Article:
Election Reform Picks Up Steam

By David Bruggeman
February 8, 2007

Election reform was an active issue during the past ten days. Legislation was introduced, a hearing held on electronic voting, and the Election Assistance Commission decided to implement its full testing and certification program for voting systems in early March.

Two pieces of electronic voting legislation have been introduced in the House. HR 756, the E-Poll Book Improvement Act of 2007, was introduced on January 31 by Representative DeGette (D-Colorado). You can read the full text of the bill online. The legislation would require the Election Assistance Commission (EAC) to develop and adopt guidelines for electronic poll books in the same way the EAC is obligated to do so for voting systems. While Rep. DeGette has not been at the forefront of voting reform legislation, she represents Denver and many of its suburbs. You may remember the trouble the Denver area experienced with electronic poll books in the November 2006 election. Part of the problem appears to be due to a lack of sufficient testing, and this is a likely motivation for her legislation.

Representative Rush Holt (D-New Jersey), a persistent champion of e-voting reform, introduced his latest version of a paper trail bill on February 5. Entitled the Voter Confidence and Increased Accessibility Act of 2007, this is a more detailed piece of legislation that Rep. Holt’s previous efforts. You can read the bill online (PDF). As with Holt’s previous efforts, this bill would amend the Help America Vote Act to require a voter-verified paper audit trail, or VVPAT. There is a great deal of additional technical information and requirements in this version. We will post a more detailed assessment of this bill and its political context in upcoming days.

On February 7, the Senate Rules Committee held a hearing on “The Hazards of Electronic Voting: Focus on the Machinery of Democracy”. There is an archived webcast available (though it’s unclear for how long). Committee Chair Feinstein (D-California) said this would be the first of a series of hearings on election reform. Witnesses at the hearing were:

  • The Honorable Bill Nelson, United States Senate
  • The Honorable Rush D. Holt, United States House of Representatives
  • Mr. David Becker, Senior Attorney, People for the American Way
  • Mr. Brit Williams, Professor Emeritus, Kennesaw State University
  • Professor Dan Wallach, Rice University
  • Ms. Conny McCormack, Registrar-Recorder/County Clerk, Los Angeles County
  • Mr. Warren Stewart, Policy Director,Vote Trust USA
  • Ms. Connie Schmidt, President, Election Consulting Services
  • Mr. Michael Waldman, Executive Director, Brennan Center for Justice

Their statements can be accessed from the hearing link noted above.

Only Senator Feinstein and Ranking Member Bennett (R-Utah), attended the hearing for the entire time. Senators Pryor (D-Arkansas), Nelson (D-Nebraska) and Lott (R-Mississippi) appeared briefly. While the House is handling the formal contest of the election in Florida’s 13th District, it was hard for the Senators to avoid discussion of the undervotes in Sarasota. They will defer to the House for action on that race. Senator Feinstein indicated she would ask the General Accountability Office and the National Institute of Standards and Technology to investigate the machines involved in Sarasota. She also said there would be Senate legislation introduced within a week or so similar to Rep. Holt’s legislation.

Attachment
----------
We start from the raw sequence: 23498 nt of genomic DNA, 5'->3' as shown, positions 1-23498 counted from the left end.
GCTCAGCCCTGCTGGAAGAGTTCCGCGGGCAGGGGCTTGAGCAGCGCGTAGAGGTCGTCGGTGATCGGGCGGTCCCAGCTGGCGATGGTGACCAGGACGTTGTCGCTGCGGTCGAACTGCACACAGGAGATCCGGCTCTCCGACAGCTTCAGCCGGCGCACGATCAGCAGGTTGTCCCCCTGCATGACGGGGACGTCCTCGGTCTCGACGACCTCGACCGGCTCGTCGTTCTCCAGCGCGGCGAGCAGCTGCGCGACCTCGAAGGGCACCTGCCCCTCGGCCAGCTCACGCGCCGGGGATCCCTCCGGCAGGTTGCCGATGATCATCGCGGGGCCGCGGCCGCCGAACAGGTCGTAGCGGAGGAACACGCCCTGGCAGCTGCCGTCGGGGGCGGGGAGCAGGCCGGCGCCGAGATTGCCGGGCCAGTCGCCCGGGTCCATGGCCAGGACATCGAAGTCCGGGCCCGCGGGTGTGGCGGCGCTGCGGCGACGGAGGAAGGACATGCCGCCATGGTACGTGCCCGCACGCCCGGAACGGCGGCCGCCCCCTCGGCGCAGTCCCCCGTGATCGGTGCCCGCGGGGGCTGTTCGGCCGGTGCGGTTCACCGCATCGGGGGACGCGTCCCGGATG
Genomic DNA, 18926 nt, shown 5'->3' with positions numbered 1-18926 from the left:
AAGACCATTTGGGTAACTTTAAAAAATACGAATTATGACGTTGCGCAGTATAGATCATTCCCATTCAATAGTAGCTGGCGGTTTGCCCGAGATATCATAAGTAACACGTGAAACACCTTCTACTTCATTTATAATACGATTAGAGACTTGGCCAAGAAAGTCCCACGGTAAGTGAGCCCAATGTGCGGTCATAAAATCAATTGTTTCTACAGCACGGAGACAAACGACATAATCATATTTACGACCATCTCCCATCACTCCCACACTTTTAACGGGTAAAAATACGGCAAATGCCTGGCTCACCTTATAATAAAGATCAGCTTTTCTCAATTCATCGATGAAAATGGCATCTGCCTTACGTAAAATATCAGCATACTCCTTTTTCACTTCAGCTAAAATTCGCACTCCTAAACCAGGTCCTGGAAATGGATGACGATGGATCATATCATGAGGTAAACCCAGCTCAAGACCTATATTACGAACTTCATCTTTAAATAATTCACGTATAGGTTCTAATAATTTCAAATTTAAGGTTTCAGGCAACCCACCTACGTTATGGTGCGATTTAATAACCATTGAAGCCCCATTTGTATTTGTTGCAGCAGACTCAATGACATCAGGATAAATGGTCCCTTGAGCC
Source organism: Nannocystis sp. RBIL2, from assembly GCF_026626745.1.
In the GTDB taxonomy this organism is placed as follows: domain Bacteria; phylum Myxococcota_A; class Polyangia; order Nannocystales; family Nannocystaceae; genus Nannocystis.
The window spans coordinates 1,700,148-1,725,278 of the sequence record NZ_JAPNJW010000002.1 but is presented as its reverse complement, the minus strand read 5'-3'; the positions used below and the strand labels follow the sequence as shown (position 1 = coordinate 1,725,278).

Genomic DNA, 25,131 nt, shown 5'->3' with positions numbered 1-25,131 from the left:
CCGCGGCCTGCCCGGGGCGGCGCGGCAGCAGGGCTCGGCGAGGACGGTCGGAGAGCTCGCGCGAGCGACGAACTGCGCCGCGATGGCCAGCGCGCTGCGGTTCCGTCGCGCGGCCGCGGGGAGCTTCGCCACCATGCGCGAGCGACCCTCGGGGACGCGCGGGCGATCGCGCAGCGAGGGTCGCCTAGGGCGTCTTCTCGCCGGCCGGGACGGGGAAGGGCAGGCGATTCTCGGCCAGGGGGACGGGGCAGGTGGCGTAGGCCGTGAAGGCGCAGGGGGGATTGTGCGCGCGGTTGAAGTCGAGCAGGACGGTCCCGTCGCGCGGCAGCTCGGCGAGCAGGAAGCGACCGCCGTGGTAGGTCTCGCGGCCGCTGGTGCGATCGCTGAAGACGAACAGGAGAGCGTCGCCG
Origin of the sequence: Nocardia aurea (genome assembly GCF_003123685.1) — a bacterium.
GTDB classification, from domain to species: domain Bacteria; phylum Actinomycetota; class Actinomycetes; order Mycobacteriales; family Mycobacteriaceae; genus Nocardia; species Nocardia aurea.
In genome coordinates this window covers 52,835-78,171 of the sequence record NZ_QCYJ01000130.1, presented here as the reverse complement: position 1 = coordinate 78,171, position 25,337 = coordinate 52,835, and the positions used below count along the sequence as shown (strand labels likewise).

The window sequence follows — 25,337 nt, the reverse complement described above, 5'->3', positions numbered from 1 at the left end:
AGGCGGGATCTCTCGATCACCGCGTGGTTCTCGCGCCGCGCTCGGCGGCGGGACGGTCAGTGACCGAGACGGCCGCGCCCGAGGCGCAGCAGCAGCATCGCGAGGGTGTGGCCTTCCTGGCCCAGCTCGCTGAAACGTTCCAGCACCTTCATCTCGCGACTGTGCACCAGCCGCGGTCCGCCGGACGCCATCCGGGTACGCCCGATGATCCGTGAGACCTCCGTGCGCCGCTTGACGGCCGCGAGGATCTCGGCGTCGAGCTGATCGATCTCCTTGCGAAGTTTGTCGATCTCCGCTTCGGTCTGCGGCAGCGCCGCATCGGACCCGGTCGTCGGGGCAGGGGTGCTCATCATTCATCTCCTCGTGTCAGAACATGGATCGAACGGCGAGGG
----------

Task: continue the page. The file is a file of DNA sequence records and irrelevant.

While there was discussion about paper trails, and the challenges various jurisdicition have had with the paper trails currently in use, there was strong encouragement from many of the witnesses to include other issues in election reform. One of them was ballot design, which is an issue in Sarasota and has prompted confusion in other places (as Senator Bennett noted when he voted recently). Another issue emphasized in testimony and questions was training for election workers. State elections officials noted repeatedly that proper training of poll workers and careful maintenance of ballot control throughout the chain of custody are very productive, and are as important to assuring reliable elections as the nature of the voting machines.

Finally, the Election Assistance Commission met today, February 8. The major part of their agenda dealt with status reports about the EAC’s Interim Laboratory Accreditation Program and the new EAC/NVLAP (National Voluntary Laboratory Accreditation Program) program for certifying testing laboratories. You can read more about the meeting online, including testimony about the Eagleton-Moritz report concerning voter ID requirements and voter turnout; and the ongoing state audits over the proper accounting of federal funds from the Help America Vote Act.

Of most relevance to our readers, the EAC decided to end the interim lab accreditation program effective March 5. This means that any pending applications at that time would need to be resubmitted through the EAC/NVLAP process. Similarly, as of March 5, any systems seeking federal certification (either new systems, modifications to existing systems, or systems seeking certification to new guidelines) will need to apply through that process. EAC staff testified that the current review of CIBER, Inc. – prompted by concerns noted on our blog – will be resolved by that point, as the company’s deadline for responding to the EAC is February 15. Existing certifications under previous standards (such as the NASED organized testing) will not be grandfathered into the new program.